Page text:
This week we’re speaking about franking. Franking credits, building income and investing in property effectively, and how you can start now!
What’s covered today?
- If buying a house is going to be the worst thing for your cash flow.
- Theories about increasing assets and cash flow.
- Building income and practical ways to do that.
- A practical example of showing you head to head, if you bought a property and moved in – what it looks like in terms of cash flow?
- Make it rain $150K per year.
When you buy a personal place of residence (property):
- Asset goes up
- Liability goes up
- Cashflow goes down
A passive income is something that you don’t really have to work for, something you can start right now. When it comes to building a passive income, time is your best asset. When you buy a property, a lot of people think I’m adding an asset to my portfolio, yet this isn’t the case. In order for it to be an asset, there should be a self-feeding system where any assets you have, generate additional income.
When you buy in your own personal place of residence, it’s not really an asset, it becomes a liability. Buying your own home is great to have somewhere to live but you’re generating a negative income with mortgage repayments, which aren’t deductible.
How can you make a passive income?
If you view every dollar that you have as an employee, for example, $1,000 so 1,000 employees and invest that. Each one of those should bring you an income. Each year when they pay you an income, you then buy more employees. This will lead to capital growth. The compounding effects are really slow for the first five or six years, but after a certain point, it then begins to snowball.
See the example of our spreadsheet – Goal Sheet Here
Rule of thumb: Instead of aiming to save, think about it as investing 10 to 20% of your income.
You can invest in:
Australian shares get franking credits which are a tax rebate. If you’re earning $30k – $80k per year and you buy Commonwealth Bank shares, the after-tax yield will be 6 – 7%. A yield is for every $1 you have, you’ll get 6% back, so 6c back. With a $10k portfolio, you’ll get $600 after tax back.
If you were to put 10 on a home deposit, we ran some numbers and even if it’s a positively geared property, your yield after tax will be less than around 4%.
Lesson: Income in shares VS. property working off the same numbers – shares from an income point of view after tax can be very beneficial.
Example: Sydney shares
- Average property is $1Mil
If you have a $200k deposit for the deposit (20%) from there, assuming average market interest rates for 30 years you’ll have to make $5,300 per month. So now you have an $800k loan on your property.
Or you can rent an equivalent place for $3,000 a month.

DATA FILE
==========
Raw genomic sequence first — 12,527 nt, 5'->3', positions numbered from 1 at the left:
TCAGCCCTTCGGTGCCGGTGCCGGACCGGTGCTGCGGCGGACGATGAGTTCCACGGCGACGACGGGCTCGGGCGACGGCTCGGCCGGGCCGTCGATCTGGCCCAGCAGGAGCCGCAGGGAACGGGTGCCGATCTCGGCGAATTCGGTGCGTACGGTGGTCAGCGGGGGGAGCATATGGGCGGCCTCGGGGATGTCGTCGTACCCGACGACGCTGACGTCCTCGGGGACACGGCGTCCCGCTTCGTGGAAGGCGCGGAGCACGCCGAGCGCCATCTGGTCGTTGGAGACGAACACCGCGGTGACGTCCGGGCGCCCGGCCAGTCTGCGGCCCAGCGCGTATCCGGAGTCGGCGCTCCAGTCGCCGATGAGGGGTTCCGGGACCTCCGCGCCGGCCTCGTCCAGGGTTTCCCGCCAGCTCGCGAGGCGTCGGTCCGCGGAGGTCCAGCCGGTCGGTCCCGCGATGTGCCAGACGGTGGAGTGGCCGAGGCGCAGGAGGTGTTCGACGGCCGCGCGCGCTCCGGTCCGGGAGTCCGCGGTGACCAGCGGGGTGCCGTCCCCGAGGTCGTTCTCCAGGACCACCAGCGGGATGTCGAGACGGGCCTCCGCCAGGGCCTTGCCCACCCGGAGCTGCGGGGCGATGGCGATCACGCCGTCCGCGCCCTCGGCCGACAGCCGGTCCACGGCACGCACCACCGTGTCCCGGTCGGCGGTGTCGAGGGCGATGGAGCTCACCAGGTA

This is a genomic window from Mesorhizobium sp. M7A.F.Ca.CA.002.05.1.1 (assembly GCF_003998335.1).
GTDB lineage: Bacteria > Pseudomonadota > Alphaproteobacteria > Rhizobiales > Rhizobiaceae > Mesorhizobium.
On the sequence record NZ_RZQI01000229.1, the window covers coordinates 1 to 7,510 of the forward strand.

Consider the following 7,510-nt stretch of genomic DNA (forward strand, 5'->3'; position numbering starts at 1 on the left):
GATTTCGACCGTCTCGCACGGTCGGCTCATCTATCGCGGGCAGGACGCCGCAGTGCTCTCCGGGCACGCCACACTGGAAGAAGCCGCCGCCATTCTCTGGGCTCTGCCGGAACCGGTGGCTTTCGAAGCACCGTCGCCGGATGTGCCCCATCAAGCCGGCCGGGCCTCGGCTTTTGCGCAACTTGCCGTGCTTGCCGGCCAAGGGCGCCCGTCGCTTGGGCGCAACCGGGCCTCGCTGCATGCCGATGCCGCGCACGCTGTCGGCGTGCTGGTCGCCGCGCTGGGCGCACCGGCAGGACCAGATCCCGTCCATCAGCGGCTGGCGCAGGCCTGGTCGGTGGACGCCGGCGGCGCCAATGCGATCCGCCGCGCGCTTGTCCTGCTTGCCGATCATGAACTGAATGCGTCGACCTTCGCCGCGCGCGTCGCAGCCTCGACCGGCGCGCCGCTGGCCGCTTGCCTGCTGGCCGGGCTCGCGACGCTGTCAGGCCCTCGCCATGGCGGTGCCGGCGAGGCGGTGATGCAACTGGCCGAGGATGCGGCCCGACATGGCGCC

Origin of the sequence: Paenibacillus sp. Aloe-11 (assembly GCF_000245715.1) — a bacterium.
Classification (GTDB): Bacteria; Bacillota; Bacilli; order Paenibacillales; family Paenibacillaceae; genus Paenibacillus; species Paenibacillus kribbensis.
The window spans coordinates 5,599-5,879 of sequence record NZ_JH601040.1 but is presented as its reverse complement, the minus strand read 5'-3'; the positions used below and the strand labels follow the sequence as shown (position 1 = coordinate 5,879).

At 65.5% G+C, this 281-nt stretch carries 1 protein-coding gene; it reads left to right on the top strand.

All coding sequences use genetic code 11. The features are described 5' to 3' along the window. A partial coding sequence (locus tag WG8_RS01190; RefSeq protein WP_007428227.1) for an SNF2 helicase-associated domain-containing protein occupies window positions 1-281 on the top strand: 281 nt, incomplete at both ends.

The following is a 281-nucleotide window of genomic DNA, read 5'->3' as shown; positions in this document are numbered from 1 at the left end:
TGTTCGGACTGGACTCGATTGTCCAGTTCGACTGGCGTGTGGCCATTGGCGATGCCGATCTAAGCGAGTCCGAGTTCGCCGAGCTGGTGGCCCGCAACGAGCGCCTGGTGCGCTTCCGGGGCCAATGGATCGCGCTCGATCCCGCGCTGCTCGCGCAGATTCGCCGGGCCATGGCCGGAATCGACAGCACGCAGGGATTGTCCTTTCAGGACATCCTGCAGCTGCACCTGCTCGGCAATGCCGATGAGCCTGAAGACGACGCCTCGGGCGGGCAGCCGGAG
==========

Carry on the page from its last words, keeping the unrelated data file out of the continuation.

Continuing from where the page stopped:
So you either make a repayment to the bank and pay your loan off or rent somewhere for $3,000/month. Off that, you have $2,000 in renting (compared to buying) to play with that you can invest elsewhere, along with $200k deposit that you didn’t put on the mortgage.
Mortgage repayments ($5,300) – Rental ($3,000) = Surplus money ($2,000)
If you put that into the share market, after tax return the ASX over the past 30 years has given an annualised return of about 11% but let’s go lower and assume it’s 5% and you’re putting each month about $2,000 into that portfolio. At the end of 30 years, that portfolio will be worth about $3M, which is about the same as what your home should be worth too. This is a low estimate.
Compare and contrast
Buy: $1M property. $200k deposit and $5,300 per week. After 30 years worth $3Mil
Rent: Invest initial $200k and invest difference between rent and mortgage repayments of $2000month. After 30 years will be worth around $3Mil
Here’s the kicker, at the end of 30 years you’ll own your home outright, which is great but it’s a liability. It will still cost you money in maintenance and insurance. If you had of invested, you would have a $3.5M portfolio. The income would be $250k – $300k per year. Not only would you have a liquid investment you’ll be earning money off it. The negative is that you won’t own a home, but you can live in a rental and replace your income with passive income.
The end game:
Getting an asset base that will feed your cash flow and generate more income.
- Increase asset
- Decrease liability
- Increase cash flow
Look at positive gear property or shares that make you a good yield after tax. The end game is having an asset in 10 – 20 – 30 years time that will make you an income.
The Rentvesting Podcast, available on iTunes, was created by Red & Co’s Jayden Vecchio and expert financial planner Louis Strange. Together, Jayden and Louis unpack the facts behind the property market, explain what’s really going on & where the market is heading. They believe in challenging the status quo and want to get out there to educate absolutely anyone looking to enter the property market.